I am always using this blog as a space for experimenting with new ways to archive my research (and to document who I am as a scholar, thinker, teacher, troublemaker). Sometimes these experiments work and sometimes they don’t. Here’s another one to add to the pile: Resources round-up. In this (type of) entry, I want to archive some resources (mostly articles, but some blogs) that I found and started reading this week. Hopefully, I can return to these resources later for future syllabi, articles, and/or blog entries. Perhaps if I become disciplined about it (ha ha! Even though I embrace being undisciplined, I still see value in developing specific sets of repeated practices–habits–on the blog. In fact, habitual writing is one thing that I really like about blogging.), I could do one of these resources round-ups every (other?) week? Possibly. But before I get ahead of myself, I need to write the first of these round-ups.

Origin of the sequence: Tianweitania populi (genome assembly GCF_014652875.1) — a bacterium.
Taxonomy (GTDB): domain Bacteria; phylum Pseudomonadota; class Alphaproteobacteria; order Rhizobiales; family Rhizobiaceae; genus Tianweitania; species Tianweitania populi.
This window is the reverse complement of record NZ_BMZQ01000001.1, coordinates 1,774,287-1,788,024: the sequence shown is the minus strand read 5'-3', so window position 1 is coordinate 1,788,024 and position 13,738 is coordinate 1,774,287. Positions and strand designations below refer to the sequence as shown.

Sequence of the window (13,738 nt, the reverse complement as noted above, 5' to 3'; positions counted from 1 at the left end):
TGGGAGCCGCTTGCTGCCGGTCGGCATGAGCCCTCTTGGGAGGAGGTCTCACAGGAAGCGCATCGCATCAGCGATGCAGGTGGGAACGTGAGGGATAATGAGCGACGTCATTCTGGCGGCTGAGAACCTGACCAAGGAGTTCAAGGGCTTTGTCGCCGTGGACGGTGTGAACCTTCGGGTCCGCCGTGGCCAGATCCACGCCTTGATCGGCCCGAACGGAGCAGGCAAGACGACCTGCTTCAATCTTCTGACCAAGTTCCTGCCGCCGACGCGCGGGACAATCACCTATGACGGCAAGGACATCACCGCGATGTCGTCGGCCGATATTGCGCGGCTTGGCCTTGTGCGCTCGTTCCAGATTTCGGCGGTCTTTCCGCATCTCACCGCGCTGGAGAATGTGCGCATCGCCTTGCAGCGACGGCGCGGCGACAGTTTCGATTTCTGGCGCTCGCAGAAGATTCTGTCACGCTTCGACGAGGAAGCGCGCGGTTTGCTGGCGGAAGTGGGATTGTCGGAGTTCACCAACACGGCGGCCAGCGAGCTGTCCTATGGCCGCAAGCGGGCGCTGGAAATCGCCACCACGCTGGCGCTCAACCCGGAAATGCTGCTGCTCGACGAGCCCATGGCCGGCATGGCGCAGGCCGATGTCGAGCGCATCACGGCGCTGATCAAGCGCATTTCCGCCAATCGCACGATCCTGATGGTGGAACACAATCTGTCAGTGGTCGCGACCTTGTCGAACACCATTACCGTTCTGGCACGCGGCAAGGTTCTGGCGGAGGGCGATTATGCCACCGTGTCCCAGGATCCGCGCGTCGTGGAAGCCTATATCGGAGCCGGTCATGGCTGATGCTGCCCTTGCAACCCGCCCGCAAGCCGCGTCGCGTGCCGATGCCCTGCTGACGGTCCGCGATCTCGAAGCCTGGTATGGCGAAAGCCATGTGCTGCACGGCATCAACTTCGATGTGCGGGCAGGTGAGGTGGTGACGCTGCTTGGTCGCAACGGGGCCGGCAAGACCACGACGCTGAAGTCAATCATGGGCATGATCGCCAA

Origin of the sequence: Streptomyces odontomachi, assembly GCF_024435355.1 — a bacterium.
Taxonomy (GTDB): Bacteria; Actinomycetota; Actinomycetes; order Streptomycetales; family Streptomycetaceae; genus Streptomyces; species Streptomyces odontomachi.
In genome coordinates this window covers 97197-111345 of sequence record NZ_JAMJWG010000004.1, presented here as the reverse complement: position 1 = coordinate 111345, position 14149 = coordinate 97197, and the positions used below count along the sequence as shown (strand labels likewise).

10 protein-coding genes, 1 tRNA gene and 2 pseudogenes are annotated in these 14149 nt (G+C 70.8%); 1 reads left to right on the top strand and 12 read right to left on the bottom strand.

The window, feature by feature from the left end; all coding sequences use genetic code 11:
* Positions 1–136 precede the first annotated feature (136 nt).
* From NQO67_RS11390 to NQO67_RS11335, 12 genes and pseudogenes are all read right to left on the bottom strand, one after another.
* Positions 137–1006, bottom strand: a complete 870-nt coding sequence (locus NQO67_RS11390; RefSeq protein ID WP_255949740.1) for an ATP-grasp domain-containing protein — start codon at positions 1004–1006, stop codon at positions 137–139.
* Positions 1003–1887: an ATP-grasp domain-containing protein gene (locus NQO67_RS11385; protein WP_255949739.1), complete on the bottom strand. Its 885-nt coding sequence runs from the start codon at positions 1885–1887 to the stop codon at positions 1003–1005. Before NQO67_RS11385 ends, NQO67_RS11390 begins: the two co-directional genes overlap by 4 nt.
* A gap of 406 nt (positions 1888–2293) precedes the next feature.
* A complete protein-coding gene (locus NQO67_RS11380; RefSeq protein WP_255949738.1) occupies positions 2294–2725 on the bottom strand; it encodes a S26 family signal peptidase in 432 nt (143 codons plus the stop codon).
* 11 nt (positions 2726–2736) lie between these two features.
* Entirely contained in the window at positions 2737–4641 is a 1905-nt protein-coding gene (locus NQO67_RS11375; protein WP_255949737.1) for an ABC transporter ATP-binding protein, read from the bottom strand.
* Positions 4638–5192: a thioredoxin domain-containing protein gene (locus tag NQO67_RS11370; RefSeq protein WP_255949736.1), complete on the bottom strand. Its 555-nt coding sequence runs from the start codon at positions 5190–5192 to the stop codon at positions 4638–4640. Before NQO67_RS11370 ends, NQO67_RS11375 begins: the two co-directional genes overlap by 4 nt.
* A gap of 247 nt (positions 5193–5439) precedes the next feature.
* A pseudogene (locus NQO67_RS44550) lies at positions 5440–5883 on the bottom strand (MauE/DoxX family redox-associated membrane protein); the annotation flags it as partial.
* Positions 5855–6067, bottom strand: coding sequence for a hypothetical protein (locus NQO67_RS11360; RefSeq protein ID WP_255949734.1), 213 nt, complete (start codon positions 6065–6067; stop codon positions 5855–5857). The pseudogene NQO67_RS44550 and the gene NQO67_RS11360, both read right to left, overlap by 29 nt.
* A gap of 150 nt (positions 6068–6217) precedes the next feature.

I have already started writing about this book on Unchained, a diablog that I started with my partner this summer (and haven’t written in since the beginning of August when the s**t hit the fan and I had to start working on multiple syllabi and finish up an article on feminist pedagogy and blogging). Originally I picked up this book in late August; I briefly thought about using it in my queering desire class in tandem with other sources on the abject. I imagine (but I can’t remember) that I was also intrigued by the author’s reading of waste through/in relation to ethics and daily practices. Now that I have read the introduction and first chapter, I am considering using it in my queer ethics class. Still not sure.
I haven’t read any of this article yet. Here’s the abstract: